Madness, yes, but with a purpose

Originally Published: March 1, 2013
By Dana O'Neil | ESPN.com

No one remembers, so goes the adage, who finished second.

Mostly it's true. With the exception of the occasional pageant queen who steps in to fill her scandalized sister's Christian Louboutins, the runner-up and the also-rans are essentially yesterday's news.

[+] EnlargeJoakim Noah
Harry E. Walker/MCT/MCT via Getty ImagesWhich moment from the 2006 NCAA tournament resonates most: George Mason's Final Four run or Florida's national championship?

Which is what makes the NCAA tournament so wonderfully and quirkily unique.

The winners are lauded and celebrated, their names etched into record books and their banners hung in the rafters.

Yet somehow March Madness manages to crown a victor -- very often the right victor -- and still create a place where many among the annual 67 runners-up not only have a spot, they very often steal the show.

In 1998, Tubby Smith led Kentucky to a national championship, a fact few Wildcats fans will forget. But it was not UK's title that lives on as the freeze-frame moment from that tournament. It's Bryce Drew's impossible hook-and-ladder swish for Valparaiso to beat Ole Miss in the first round.

Everyone remembers George Mason crashing the ball in 2006, becoming the first official Cinderella to make it to the Final Four. Does anyone outside the Sunshine State remember that also was the year of Florida's first national title?

And for all of its iconic glory, Christian Laettner's buzzer-beater to stun Kentucky in 1992 came not in the national semifinals but in the Elite Eight.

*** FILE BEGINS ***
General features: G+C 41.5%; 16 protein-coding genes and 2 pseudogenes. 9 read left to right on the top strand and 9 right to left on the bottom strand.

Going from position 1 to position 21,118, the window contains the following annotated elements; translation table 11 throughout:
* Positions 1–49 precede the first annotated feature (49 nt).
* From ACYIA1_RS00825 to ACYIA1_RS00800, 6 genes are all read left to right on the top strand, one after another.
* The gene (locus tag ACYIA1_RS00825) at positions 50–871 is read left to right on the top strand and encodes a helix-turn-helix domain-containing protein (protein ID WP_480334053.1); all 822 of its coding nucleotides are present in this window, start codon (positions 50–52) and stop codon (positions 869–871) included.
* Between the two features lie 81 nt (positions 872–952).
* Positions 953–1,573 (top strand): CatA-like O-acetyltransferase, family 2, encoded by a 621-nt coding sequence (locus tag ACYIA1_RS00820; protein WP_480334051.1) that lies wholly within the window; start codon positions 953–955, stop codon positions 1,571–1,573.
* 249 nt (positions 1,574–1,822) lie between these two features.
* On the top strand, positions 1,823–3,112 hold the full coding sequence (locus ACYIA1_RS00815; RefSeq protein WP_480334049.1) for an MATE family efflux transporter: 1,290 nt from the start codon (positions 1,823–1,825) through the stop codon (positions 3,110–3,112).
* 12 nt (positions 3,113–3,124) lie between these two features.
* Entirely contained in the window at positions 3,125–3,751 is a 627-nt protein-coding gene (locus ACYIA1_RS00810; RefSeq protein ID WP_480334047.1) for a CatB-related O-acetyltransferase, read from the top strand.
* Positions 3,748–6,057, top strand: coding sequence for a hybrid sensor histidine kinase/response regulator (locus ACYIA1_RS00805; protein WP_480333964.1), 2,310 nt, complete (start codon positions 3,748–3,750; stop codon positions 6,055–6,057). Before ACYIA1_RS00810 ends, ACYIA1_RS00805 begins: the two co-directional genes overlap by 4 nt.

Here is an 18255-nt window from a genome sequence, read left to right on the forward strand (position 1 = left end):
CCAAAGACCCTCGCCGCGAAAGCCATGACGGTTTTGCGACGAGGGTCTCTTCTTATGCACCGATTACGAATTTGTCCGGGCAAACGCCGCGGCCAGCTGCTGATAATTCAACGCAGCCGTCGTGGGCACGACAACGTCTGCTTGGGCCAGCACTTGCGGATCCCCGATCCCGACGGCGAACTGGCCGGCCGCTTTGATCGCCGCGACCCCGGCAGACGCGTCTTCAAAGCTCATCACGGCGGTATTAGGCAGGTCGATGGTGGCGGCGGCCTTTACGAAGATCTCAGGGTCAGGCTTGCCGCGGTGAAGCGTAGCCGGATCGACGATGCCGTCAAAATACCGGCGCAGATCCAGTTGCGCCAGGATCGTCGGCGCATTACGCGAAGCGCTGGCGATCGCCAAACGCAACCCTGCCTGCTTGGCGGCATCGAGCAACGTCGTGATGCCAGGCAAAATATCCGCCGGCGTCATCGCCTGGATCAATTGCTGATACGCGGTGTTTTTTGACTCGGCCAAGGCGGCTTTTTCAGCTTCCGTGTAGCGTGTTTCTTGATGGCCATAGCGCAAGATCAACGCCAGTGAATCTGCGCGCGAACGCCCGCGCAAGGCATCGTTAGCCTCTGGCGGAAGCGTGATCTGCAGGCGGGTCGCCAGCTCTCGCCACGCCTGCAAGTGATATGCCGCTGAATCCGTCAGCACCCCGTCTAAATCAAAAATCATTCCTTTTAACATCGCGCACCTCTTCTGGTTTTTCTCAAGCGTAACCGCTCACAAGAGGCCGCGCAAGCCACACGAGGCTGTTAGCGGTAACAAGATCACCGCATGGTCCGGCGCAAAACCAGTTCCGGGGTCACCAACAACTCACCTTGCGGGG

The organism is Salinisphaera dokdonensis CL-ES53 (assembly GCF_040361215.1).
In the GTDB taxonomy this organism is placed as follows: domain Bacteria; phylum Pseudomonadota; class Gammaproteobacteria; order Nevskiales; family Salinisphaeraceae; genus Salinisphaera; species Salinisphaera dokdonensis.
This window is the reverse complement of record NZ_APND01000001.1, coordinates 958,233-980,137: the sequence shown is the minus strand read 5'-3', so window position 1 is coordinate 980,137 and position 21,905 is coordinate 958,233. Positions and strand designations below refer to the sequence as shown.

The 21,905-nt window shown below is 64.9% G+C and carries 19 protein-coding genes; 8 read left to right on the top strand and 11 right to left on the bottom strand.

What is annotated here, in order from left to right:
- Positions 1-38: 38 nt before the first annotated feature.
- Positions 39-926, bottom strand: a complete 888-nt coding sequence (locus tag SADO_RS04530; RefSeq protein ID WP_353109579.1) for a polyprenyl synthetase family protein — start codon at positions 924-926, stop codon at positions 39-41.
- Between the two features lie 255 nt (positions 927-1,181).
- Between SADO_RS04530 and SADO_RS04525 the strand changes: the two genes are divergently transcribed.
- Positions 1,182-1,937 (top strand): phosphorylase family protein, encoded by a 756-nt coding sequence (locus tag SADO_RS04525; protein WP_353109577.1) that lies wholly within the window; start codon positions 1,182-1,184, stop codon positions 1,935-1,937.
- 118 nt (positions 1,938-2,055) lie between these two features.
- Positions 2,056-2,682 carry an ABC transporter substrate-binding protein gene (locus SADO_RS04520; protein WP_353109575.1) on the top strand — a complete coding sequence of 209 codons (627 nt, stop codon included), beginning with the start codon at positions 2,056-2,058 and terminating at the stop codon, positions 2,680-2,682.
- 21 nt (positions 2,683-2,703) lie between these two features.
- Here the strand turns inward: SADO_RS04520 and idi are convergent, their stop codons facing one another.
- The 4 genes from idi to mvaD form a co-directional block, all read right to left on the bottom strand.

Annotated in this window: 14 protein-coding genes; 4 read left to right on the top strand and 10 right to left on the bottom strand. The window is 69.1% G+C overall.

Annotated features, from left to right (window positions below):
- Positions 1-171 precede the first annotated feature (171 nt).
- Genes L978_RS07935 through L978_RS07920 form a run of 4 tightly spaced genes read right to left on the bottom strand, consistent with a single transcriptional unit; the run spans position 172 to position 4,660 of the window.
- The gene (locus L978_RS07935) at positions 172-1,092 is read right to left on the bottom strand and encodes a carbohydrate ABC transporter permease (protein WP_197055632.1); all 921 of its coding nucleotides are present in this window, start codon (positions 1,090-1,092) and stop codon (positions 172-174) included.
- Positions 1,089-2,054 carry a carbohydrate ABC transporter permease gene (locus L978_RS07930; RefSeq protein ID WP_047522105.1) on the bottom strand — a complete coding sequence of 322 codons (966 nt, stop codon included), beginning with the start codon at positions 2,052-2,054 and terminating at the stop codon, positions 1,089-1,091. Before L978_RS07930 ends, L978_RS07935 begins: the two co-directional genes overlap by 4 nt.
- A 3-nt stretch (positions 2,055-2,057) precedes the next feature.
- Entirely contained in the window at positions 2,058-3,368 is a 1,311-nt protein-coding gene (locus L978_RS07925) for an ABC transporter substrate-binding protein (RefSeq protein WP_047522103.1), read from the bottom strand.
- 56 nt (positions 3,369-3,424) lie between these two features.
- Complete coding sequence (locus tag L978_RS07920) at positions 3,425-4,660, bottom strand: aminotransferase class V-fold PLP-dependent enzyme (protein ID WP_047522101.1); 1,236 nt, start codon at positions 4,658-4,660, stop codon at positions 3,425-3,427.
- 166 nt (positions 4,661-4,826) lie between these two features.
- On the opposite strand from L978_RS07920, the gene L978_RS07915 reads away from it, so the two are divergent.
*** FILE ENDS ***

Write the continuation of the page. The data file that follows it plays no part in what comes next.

The NCAA tournament packs a wallop annually, and sometimes it even gloriously and perfectly comes together, the magical moment creating the national title. When you get Lorenzo Charles in 1983 or Keith Smart in 1987 or Mario Chalmers in 2008, you get karmic basketball bliss.

And sometimes the moment ultimately begets the champion. If Tyus Edney doesn't go coast-to-coast to beat Missouri in the second round, UCLA doesn't win the national championship in 1995.

But when it doesn't, or worse, when the title game is a dud (Butler-Connecticut in 2011, for instance), you can forgive the last instance its shininess because of what came before it.

In that 2011 run, you not only had Kemba Walker's ownership of the entire postseason, you also had Cinderella dancing well past midnight, with Butler and VCU in the Final Four.

It makes sense then, as the NCAA celebrates its 75th year of madness, that there is a place to not just debate the best champion (my starting five is better than yours) but also to rank the snapshots in time and the players who created them.

It is that combination that makes March inherently madder and the NCAA tournament thoroughly entertaining.

Of course, if all of this mayhem led to paper champions, we wouldn't love the process so much.

We remain a nation and sports world that like to celebrate not just winners but rightful winners. Upsets are fun and entertaining but they have their place, and it's not in the final game of the season, with the ultimate prize on the line.

Yet somehow the insanity eventually calms down and the authenticity survives. The list of champions proves that more often than not, the NCAA tournament somehow gets it right.

From the rubble and chaos, the best team emerges. In 2008, for instance, four of the Sweet 16 spots went to lower-seeded teams (No. 12 Villanova, No. 10 Davidson, No. 12 Western Kentucky and No. 7 West Virginia). Who went to the Final four? All the No. 1 seeds.

Or just a season ago, when No. 15 seeds Lehigh and Norfolk State conspired to blow up brackets from coast to coast, we still ended up with Kentucky, the team most thought was by far the best in the country, hoisting the hardware.

How does it happen? A few years ago at a mock bracket session, Princeton athletic director Gary Walters referred to the "serendipity" of the tournament. He was referring to the bracket and how what appear to be intentionally planned matchups between rivals actually just sort of happen.

But the whole thing is really a three-week overindulgence of serendipity.

It is the best of both ends of the sports world -- memorable moments and unforgettable champions.

Madness, yes, but mad genius really.

Dana O'Neil | email

College Basketball